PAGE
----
Philips equipment had a habit of developing "Oops,I'm faulty-----No,wait,I'm OK now" problems.
Hopefully,you will hear no more of it,& the beast will give you many happy hours of use!

VK6ZGO
 

Offline hacklordsniper

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Re: Philips PM3055 repair and teardown
« Reply #11 on: January 11, 2012, 10:33:25 am »
Maybe you have a faulty connector or some bad solder joint.

Please post photos of scope in operation
Oh, the joy of sending various electronics to silicon heaven
 

Offline vtl

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Re: Philips PM3055 repair and teardown
« Reply #12 on: January 11, 2012, 11:26:11 am »
Been playing with the scope for the last few hours, all seems functional. I might consider swapping the mains capacitors, seems like they're heating up a little.

Very wierd layout with the pushbutton interface. I'm only 22 so I picked it up pretty quickly but I can imagine people using scopes for 30+ would be very annoyed with it.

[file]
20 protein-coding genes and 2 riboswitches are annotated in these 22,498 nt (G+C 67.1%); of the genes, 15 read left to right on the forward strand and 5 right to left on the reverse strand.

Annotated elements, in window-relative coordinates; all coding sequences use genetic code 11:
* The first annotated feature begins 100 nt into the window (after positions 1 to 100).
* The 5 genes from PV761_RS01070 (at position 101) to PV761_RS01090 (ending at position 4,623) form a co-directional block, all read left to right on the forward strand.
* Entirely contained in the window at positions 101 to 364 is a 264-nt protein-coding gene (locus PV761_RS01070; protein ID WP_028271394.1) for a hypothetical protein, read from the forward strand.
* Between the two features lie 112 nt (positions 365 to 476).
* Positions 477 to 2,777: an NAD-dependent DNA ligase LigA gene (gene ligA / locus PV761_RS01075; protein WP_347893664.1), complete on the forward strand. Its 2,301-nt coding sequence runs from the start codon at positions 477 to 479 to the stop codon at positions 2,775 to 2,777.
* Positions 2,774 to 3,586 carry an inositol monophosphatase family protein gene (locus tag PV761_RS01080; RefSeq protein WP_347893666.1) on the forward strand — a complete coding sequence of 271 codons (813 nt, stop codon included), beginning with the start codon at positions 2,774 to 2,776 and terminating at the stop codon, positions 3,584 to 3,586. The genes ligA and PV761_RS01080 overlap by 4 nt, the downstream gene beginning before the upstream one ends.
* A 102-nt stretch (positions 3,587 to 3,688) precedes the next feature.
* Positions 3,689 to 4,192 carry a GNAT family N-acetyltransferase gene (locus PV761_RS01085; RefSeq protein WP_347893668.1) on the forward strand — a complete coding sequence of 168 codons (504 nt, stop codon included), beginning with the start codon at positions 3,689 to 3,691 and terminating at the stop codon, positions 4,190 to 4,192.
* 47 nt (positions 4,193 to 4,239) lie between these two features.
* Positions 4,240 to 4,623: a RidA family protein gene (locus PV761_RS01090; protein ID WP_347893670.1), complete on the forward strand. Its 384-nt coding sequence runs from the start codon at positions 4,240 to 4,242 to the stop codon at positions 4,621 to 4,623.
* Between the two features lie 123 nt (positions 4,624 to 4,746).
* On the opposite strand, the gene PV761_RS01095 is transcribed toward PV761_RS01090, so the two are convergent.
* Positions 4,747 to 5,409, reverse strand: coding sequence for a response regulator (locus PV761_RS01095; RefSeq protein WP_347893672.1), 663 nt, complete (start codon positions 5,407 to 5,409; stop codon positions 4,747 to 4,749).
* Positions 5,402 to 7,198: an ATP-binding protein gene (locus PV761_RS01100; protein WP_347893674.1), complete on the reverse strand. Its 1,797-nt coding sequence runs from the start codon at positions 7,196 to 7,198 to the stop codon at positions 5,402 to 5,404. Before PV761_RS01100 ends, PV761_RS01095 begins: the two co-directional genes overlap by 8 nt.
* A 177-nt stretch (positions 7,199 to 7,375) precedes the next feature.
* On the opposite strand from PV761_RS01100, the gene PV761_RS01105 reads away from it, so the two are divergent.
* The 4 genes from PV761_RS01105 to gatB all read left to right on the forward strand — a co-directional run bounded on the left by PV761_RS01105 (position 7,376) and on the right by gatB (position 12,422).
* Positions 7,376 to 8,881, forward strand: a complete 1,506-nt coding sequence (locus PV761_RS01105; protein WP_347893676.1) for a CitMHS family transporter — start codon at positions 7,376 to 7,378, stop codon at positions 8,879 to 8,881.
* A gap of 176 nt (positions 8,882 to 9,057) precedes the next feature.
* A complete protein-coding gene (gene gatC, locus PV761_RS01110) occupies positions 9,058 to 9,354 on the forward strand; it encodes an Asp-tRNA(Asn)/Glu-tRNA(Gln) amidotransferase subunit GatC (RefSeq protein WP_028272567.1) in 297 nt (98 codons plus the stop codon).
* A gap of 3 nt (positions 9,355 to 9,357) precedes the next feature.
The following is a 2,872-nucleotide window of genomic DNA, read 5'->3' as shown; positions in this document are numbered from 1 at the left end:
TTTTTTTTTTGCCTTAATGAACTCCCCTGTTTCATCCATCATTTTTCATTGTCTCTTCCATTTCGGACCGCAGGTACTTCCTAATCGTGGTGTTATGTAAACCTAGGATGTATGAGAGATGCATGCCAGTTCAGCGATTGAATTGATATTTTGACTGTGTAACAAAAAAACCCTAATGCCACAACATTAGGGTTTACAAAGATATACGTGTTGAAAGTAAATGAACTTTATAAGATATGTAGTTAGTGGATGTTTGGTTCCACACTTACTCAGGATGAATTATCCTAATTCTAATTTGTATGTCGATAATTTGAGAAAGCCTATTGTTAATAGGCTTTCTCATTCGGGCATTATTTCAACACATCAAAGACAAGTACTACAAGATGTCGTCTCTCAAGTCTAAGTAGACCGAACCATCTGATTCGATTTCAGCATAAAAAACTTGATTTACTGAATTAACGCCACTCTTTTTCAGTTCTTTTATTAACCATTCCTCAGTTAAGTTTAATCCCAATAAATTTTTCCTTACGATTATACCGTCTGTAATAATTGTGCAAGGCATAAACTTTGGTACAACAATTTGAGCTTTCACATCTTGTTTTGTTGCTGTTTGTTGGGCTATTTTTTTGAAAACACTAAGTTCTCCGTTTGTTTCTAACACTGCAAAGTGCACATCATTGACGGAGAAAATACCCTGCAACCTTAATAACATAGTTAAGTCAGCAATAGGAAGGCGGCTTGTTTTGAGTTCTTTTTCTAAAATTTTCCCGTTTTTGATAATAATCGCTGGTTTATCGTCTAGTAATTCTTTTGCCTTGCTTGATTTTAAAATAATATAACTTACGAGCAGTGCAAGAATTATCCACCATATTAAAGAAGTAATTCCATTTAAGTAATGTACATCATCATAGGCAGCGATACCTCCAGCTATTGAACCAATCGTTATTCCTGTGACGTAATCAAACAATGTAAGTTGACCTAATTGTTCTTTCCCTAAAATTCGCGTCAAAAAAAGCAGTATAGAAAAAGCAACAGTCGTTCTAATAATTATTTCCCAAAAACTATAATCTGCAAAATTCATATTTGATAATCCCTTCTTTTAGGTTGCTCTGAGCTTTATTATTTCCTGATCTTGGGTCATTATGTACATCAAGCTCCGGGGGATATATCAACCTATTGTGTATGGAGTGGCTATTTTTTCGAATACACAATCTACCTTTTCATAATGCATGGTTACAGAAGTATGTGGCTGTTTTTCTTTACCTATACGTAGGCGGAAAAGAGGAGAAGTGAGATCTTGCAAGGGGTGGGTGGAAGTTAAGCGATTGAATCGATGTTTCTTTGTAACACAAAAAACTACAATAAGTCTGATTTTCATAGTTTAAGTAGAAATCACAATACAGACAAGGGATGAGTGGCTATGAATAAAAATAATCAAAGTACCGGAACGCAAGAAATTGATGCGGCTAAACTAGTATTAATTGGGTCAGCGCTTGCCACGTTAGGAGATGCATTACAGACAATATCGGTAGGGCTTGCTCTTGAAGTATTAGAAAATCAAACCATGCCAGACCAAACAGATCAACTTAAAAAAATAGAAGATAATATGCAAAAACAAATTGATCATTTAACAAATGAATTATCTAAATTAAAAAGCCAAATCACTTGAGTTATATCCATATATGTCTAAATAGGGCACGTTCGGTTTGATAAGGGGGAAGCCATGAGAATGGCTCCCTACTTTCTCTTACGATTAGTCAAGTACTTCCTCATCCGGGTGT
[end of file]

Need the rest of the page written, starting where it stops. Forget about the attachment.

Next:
Scope runs well, no screen burn in and has a nice sharp trace. The CRT has a backlight feature so you can see the graticules if you use this in low light. Looks pretty nice although seems fairly pointless unless the room is pitch black.

From the few tests I've run it seems that the vertical is pretty much perfect but the horizontal is a bit out and needs some adjustment. In the pics I've fed a 1KHz sine and the 1KHz square from the Rigol cal point. I don't have a function generator so I just used the output of my computer soundcard. RCA->BNC adapter is really handy for this. Now I have to dig through the sea of service procedures to find out how to adjust the horizontal.